By contrast, I’ve found over the years with the advisors who I’ve had the privilege of consulting, that those who lead the best firms – the firms that consistently grow year over year, even during down markets – understand that the critical first step of any business is sustainability.
Creating a sustainable marketing strategy requires being intentional about marketing, being able to maintain marketing programs that work, and being able to retain talent who can serve the clients year after year.
An optimist will jump from one marketing tactic to another, often layering marketing on top of marketing on top of marketing, giving no thought to what is working, betting on a positive hope that the next tactic will work better. Optimists change strategies constantly and are always on the lookout for a new marketing plan… and in the process, fail to nurture and sustain the programs that were already working (and might have compounded better and built more momentum over time).
And a pessimist does the same, only they do it with people, often jumping from person to person, hoping they will find rainmakers who stay at the firm for more than five years and letting go of any advisor unable to bring in the clouds to drop the rain, only to lose the ones who are successful at rainmaking when they realize they could actually do it on their own and build their own equity instead.
To maximize the firm’s marketing efforts and thus its growth, it takes skilled leadership to move away from the optimist and pessimist mindset by making decisions with an engineering mindset instead.
An engineer builds a marketing machine, lets it run, and then tunes it year after year, never abandoning it. To grow through external marketing strategies, which include all organic growth marketing strategies that do not involve maximizing client referrals (which are done through client services programs, often called internal marketing), the firm must engineer its marketing.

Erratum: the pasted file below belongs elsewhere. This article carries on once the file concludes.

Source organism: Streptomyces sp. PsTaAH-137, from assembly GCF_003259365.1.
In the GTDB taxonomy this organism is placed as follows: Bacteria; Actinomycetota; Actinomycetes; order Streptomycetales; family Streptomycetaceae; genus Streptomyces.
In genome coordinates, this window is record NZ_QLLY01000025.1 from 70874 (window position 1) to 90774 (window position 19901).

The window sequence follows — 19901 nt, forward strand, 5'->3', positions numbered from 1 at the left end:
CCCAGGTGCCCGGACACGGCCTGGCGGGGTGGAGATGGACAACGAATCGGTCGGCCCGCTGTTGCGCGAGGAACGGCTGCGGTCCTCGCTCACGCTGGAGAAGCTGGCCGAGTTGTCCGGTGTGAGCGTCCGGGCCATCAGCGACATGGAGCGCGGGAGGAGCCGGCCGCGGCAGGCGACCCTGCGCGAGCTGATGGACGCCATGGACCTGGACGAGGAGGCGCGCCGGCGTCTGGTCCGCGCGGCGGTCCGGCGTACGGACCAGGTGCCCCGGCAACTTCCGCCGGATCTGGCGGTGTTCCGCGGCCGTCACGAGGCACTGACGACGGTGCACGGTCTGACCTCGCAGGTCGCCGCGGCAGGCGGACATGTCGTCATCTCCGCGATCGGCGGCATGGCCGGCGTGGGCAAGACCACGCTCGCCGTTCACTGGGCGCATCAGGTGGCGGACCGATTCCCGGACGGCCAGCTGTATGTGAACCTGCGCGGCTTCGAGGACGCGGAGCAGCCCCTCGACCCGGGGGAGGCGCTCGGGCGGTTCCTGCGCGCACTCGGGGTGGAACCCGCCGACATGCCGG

The ART of Thinking Like an Engineer – How To Audit, Run, And Tune Your Advisor Marketing Strategy
Thinking like an engineer always begins with a process, and the advisor marketing process I’ve found that works is “ART”, which stands for Audit, Run, and Tune. It is a simple yet effective three-step marketing strategy for an advisory firm’s external marketing programs. Let’s walk through each step so you understand the strategic framework to apply to your marketing efforts and how you can begin building external marketing programs that will work for your firm.
To start, you need to know where you are. In the Audit step, you are going to inventory all of your marketing tactics and create a client board. I would encourage you not to be a pessimist by thinking about your people as your problem. Rather, you are going take a hard look at your tactics and who you are trying to attract in the first place.
In this stage, generally, leaders who tend to think like optimists will have a lot of cleaning up to do because there will be a lot of marketing tactics half-running or abandoned. Those who think like pessimists will have extraordinarily few marketing tactics, if any, in their system.
Audit Step 1: Create An Inventory Of Current Marketing Tactics
Creating an inventory of your marketing efforts is simple. To begin, look at your profit and loss statement. Are you spending money on a website, email campaign, podcast, advertisements, an intern to post social media announcements, cold calling, book, etc.? Make a complete list of everything you are spending marketing dollars on. At this stage, all you need is a list; you are not going to do anything with the list (for now) except make it.